Thomas Hardy’s ‘The Man He Killed’ (1902) was published in Time’s Laughingstocks (1909):
“Had he and I but met
By some old ancient inn,
We should have sat us down to wet
Right many a nipperkin!
“But ranged as infantry,
And staring face to face,
I shot at him as he at me.
And killed him in his place.
“I shot him dead because—
Because he was my foe.
Just so: my foe of course he was;
That’s clear enough; although
“He thought he’d ’list, perhaps,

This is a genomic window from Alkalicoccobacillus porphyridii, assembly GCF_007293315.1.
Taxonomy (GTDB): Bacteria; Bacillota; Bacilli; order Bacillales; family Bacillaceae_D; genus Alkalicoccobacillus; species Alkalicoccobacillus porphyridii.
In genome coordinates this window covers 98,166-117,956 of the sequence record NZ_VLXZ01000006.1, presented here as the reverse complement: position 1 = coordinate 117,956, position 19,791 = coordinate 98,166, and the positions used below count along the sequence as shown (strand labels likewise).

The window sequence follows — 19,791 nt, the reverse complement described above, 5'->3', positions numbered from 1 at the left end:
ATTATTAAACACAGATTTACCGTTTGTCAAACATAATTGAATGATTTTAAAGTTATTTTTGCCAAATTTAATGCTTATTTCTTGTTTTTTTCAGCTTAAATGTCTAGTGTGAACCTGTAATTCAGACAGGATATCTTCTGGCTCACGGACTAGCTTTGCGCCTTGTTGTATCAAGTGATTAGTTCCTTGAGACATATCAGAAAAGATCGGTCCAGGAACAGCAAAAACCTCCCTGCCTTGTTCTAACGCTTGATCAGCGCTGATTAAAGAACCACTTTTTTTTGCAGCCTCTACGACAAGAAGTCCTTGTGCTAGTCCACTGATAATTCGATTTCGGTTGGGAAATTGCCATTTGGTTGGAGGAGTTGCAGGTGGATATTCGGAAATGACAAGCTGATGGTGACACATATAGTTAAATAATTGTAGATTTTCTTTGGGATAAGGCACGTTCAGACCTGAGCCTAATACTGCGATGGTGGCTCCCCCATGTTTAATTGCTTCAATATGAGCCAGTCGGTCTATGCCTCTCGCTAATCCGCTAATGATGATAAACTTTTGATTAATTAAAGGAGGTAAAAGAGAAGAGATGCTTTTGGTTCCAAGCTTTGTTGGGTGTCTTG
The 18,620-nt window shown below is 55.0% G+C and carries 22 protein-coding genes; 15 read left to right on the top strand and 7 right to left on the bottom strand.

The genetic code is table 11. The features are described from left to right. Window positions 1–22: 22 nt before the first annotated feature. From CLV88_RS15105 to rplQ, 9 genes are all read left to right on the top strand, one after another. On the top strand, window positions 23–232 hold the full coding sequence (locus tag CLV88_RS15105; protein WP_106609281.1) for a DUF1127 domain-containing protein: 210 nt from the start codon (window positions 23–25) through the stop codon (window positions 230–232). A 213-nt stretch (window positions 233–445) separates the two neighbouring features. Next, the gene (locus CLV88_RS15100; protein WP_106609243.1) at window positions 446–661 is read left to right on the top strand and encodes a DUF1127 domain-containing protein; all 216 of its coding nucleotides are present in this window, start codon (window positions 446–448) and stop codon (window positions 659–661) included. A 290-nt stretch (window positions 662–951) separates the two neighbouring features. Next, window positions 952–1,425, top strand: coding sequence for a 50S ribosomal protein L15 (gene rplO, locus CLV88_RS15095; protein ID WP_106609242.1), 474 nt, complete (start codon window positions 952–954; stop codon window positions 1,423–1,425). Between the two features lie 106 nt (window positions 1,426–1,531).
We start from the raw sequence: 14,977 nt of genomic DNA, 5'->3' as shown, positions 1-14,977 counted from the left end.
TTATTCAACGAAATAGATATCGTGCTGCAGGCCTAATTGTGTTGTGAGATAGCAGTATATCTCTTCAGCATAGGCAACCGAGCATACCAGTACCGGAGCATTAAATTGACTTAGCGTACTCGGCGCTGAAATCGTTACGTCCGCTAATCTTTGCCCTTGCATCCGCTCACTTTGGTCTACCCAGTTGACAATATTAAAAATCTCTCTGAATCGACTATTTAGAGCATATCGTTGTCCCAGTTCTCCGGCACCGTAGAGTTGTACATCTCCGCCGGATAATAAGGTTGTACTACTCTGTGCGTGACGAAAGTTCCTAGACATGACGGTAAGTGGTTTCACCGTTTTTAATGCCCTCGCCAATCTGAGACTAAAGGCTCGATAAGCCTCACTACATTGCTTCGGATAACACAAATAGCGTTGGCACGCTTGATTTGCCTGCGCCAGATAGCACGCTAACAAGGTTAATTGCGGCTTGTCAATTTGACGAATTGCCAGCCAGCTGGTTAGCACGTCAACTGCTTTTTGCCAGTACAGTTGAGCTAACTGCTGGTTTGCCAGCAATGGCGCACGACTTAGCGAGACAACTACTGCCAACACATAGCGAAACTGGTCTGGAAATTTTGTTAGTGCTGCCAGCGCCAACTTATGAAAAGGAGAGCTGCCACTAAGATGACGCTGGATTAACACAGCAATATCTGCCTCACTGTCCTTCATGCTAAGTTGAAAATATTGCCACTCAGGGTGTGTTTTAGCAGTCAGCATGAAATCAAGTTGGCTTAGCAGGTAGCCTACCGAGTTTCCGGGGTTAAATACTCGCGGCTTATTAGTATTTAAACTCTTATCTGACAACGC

Off-hand like—just as I—
Was out of work—had sold his traps—
No other reason why.
“Yes; quaint and curious war is!
You shoot a fellow down
You’d treat if met where any bar is.
Or help to half-a-crown.”
What is this poem about? What poetic and rhetorical techniques does Hardy use? What do we learn about the character and origins of the speaker? Is “old ancient” a pleonasm? What is the significance of “nipperkin”? Does “war is” rhyme with “bar is”?